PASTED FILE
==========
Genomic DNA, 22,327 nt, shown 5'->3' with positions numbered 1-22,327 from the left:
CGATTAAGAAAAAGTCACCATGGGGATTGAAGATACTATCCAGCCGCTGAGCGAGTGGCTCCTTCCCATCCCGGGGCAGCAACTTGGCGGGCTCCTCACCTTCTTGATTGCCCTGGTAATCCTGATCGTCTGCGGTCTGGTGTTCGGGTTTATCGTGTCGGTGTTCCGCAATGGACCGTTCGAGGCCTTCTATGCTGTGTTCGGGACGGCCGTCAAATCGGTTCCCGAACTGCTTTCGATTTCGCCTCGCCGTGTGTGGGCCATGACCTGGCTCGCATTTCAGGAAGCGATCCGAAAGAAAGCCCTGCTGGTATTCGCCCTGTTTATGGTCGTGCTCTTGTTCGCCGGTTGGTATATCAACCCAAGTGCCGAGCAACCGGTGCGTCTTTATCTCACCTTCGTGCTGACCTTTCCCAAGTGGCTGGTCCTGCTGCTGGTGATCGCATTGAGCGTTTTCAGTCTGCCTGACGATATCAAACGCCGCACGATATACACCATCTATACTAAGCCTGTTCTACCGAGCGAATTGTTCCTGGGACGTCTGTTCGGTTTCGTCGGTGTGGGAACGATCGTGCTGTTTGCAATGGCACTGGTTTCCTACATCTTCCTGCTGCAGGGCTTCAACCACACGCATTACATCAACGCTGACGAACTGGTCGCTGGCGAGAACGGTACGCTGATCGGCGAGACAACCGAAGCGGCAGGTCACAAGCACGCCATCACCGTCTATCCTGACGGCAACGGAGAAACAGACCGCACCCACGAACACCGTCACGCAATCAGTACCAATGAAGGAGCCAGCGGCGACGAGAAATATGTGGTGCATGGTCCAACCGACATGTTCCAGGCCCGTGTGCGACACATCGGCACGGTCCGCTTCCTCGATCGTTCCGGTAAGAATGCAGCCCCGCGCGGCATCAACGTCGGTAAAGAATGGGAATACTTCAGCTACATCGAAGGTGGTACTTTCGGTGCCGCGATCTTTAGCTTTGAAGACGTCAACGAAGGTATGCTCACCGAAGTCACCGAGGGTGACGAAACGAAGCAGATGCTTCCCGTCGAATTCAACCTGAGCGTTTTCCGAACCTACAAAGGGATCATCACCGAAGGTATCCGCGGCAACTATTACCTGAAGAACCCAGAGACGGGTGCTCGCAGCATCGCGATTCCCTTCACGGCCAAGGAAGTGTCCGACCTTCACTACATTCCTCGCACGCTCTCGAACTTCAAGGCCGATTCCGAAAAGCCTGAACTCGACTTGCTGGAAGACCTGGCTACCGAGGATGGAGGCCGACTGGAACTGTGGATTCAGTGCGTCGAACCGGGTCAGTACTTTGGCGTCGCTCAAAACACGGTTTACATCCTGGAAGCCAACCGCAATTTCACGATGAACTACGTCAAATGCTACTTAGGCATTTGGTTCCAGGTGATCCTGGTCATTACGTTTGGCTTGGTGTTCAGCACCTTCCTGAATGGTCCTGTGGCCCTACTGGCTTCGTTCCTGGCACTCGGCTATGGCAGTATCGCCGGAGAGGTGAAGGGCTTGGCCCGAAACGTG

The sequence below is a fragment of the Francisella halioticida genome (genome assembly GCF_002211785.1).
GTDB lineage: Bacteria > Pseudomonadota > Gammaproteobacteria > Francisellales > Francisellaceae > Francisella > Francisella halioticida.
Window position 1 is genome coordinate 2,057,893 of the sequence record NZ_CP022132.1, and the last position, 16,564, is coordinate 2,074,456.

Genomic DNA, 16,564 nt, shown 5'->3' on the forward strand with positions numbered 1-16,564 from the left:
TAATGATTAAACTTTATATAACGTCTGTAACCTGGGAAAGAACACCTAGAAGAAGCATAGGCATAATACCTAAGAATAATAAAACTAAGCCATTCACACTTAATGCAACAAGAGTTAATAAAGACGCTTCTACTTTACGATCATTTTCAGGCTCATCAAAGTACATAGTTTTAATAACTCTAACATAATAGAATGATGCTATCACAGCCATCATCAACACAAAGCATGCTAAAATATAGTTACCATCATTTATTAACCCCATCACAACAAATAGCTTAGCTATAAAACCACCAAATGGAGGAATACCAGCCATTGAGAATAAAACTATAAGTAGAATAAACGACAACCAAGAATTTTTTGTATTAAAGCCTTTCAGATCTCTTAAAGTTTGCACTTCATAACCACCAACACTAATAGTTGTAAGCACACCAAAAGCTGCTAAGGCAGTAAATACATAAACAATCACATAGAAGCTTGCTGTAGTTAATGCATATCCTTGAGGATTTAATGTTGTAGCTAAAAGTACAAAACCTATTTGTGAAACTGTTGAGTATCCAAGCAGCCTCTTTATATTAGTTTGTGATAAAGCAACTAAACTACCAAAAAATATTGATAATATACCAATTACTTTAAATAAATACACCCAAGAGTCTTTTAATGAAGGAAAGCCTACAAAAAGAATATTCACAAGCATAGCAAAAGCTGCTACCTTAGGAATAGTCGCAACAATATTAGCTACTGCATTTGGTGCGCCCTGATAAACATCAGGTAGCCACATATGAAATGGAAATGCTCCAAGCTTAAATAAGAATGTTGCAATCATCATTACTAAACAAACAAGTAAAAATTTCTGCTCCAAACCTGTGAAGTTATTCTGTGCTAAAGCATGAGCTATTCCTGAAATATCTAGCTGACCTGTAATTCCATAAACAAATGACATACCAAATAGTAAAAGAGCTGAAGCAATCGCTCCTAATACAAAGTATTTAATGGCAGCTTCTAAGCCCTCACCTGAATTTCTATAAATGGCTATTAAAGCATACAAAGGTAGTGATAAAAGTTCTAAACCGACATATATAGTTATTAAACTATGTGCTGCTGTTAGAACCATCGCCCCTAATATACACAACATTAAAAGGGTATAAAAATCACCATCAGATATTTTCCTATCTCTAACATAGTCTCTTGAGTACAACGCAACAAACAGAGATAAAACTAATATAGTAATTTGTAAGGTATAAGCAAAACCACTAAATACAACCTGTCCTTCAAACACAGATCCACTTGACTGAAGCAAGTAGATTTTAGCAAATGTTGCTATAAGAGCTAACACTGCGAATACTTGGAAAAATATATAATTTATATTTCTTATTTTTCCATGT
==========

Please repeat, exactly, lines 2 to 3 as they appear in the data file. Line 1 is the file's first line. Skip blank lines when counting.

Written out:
CGATTAAGAAAAAGTCACCATGGGGATTGAAGATACTATCCAGCCGCTGAGCGAGTGGCTCCTTCCCATCCCGGGGCAGCAACTTGGCGGGCTCCTCACCTTCTTGATTGCCCTGGTAATCCTGATCGTCTGCGGTCTGGTGTTCGGGTTTATCGTGTCGGTGTTCCGCAATGGACCGTTCGAGGCCTTCTATGCTGTGTTCGGGACGGCCGTCAAATCGGTTCCCGAACTGCTTTCGATTTCGCCTCGCCGTGTGTGGGCCATGACCTGGCTCGCATTTCAGGAAGCGATCCGAAAGAAAGCCCTGCTGGTATTCGCCCTGTTTATGGTCGTGCTCTTGTTCGCCGGTTGGTATATCAACCCAAGTGCCGAGCAACCGGTGCGTCTTTATCTCACCTTCGTGCTGACCTTTCCCAAGTGGCTGGTCCTGCTGCTGGTGATCGCATTGAGCGTTTTCAGTCTGCCTGACGATATCAAACGCCGCACGATATACACCATCTATACTAAGCCTGTTCTACCGAGCGAATTGTTCCTGGGACGTCTGTTCGGTTTCGTCGGTGTGGGAACGATCGTGCTGTTTGCAATGGCACTGGTTTCCTACATCTTCCTGCTGCAGGGCTTCAACCACACGCATTACATCAACGCTGACGAACTGGTCGCTGGCGAGAACGGTACGCTGATCGGCGAGACAACCGAAGCGGCAGGTCACAAGCACGCCATCACCGTCTATCCTGACGGCAACGGAGAAACAGACCGCACCCACGAACACCGTCACGCAATCAGTACCAATGAAGGAGCCAGCGGCGACGAGAAATATGTGGTGCATGGTCCAACCGACATGTTCCAGGCCCGTGTGCGACACATCGGCACGGTCCGCTTCCTCGATCGTTCCGGTAAGAATGCAGCCCCGCGCGGCATCAACGTCGGTAAAGAATGGGAATACTTCAGCTACATCGAAGGTGGTACTTTCGGTGCCGCGATCTTTAGCTTTGAAGACGTCAACGAAGGTATGCTCACCGAAGTCACCGAGGGTGACGAAACGAAGCAGATGCTTCCCGTCGAATTCAACCTGAGCGTTTTCCGAACCTACAAAGGGATCATCACCGAAGGTATCCGCGGCAACTATTACCTGAAGAACCCAGAGACGGGTGCTCGCAGCATCGCGATTCCCTTCACGGCCAAGGAAGTGTCCGACCTTCACTACATTCCTCGCACGCTCTCGAACTTCAAGGCCGATTCCGAAAAGCCTGAACTCGACTTGCTGGAAGACCTGGCTACCGAGGATGGAGGCCGACTGGAACTGTGGATTCAGTGCGTCGAACCGGGTCAGTACTTTGGCGTCGCTCAAAACACGGTTTACATCCTGGAAGCCAACCGCAATTTCACGATGAACTACGTCAAATGCTACTTAGGCATTTGGTTCCAGGTGATCCTGGTCATTACGTTTGGCTTGGTGTTCAGCACCTTCCTGAATGGTCCTGTGGCCCTACTGGCTTCGTTCCTGGCACTCGGCTATGGCAGTATCGCCGGAGAGGTGAAGGGCTTGGCCCGAAACGTG

The sequence below is a fragment of the Francisella halioticida genome (genome assembly GCF_002211785.1).